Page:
The state of Illinois produced the first black president in the United States. The population of the state is about 12.6 million people, about a third of California’s 39.5 million residents (U.S. Census Bureau, 2020). The state of Illinois is dominated by a white majority at 77%, compared to California’s 72% white majority. The demographic statistics of the two are almost similar, the major difference being that Illinois has 15% black Americans, while California has 15% Asians (U.S. Census Bureau, 2020). However, California has more foreign-born residents at 27% of their population, compared to Illinois’ 14% (U.S. Census Bureau, 2020). Most of the population trends appear very similar between the two states, reflecting a general trend that shows from across the United States. California is home to the highest number of immigrants to the United States, with over 11 million of them. However, Illinois must have demonstrated more cultural sensitivity than California by sponsoring a minority member to White House.
The statistics show that in any corner of the United States, a person lives in a community blend with different cultural norms. It is imperative to understand, learn, and respect the culture of others for harmonious living. One should remember that there are about 236 discernable faith groups in the United States. Statistics show that over 56% of people in Illinois identify with some religion (U.S. Census Bureau, 2020). Therefore, it is fundamental for all people to understand the pace of culture in society for harmonious coexistence. A psychologist and counselor need to understand the different backgrounds that people in the state identify with. This is essential in the counseling journey, as no one would want to disparage their clients with offending information because they have no clues about their background. The people’s diversity should be their strength, and mot a source of conflict.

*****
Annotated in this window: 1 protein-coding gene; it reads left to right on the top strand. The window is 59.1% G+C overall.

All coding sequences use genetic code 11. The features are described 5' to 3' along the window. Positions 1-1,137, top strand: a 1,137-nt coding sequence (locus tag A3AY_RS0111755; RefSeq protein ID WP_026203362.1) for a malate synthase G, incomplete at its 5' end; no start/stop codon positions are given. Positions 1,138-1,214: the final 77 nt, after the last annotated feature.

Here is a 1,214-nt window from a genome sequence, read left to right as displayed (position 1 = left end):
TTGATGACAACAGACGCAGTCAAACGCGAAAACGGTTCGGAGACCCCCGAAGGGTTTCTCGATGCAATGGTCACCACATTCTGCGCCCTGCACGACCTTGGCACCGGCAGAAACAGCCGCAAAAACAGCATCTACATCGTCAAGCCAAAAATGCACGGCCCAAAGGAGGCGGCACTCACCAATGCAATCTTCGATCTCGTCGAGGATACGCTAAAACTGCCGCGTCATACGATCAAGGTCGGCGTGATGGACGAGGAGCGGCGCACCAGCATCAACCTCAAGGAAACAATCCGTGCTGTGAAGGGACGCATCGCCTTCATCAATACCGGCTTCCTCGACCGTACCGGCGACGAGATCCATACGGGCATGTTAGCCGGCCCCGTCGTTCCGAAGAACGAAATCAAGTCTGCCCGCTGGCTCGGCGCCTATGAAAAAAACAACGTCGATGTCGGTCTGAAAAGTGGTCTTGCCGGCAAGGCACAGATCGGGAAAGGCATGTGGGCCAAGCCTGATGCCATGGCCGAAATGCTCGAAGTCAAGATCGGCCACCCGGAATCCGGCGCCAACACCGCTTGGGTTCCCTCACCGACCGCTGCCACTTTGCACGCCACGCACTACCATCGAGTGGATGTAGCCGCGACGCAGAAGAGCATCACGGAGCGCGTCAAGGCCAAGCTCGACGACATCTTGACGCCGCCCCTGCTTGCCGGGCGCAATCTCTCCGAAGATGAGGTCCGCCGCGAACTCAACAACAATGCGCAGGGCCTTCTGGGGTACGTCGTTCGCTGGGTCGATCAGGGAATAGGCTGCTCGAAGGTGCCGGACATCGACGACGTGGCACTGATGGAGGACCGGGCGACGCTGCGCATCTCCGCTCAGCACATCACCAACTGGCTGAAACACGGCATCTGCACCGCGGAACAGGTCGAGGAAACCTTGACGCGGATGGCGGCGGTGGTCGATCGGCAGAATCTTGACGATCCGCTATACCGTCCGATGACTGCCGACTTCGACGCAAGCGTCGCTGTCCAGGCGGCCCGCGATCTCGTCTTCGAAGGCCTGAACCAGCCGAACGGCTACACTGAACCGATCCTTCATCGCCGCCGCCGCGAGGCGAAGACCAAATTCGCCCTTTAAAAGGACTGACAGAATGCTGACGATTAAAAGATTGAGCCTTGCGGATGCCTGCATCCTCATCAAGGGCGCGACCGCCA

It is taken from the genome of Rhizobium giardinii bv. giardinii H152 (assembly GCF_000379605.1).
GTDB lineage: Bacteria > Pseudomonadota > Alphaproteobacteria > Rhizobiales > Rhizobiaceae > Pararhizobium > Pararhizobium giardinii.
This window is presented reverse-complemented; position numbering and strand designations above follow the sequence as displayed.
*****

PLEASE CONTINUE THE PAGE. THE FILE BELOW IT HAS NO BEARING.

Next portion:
Self-awareness and Cultural Background
My Identity, Background, and Family of Origin
It is incredible to think about how different we are, yet so similar in other ways. I am a 32-year old Asian-American who was born in Baltimore, Maryland, and moved to Thailand (the homeland of my two parents) at the age of three. I have dual citizenship and also have a 30-year old brother who was born in Long Island, New York. I also have an 18-year old younger sister who was born in Bangkok, Thailand. We currently live in Illinois along with my dad, while my mom travels back and forth. My brother lives with his wife and two kids in Chicago, my dad and my sister live in the suburbs, and I live with my American boyfriend and his daughter. I grew up and lived in Thailand for over 15 years while attended an international school and came over to the United States for college. I have primarily been here ever since with school and work. I am mainly a description of what a mixed culture family looks like.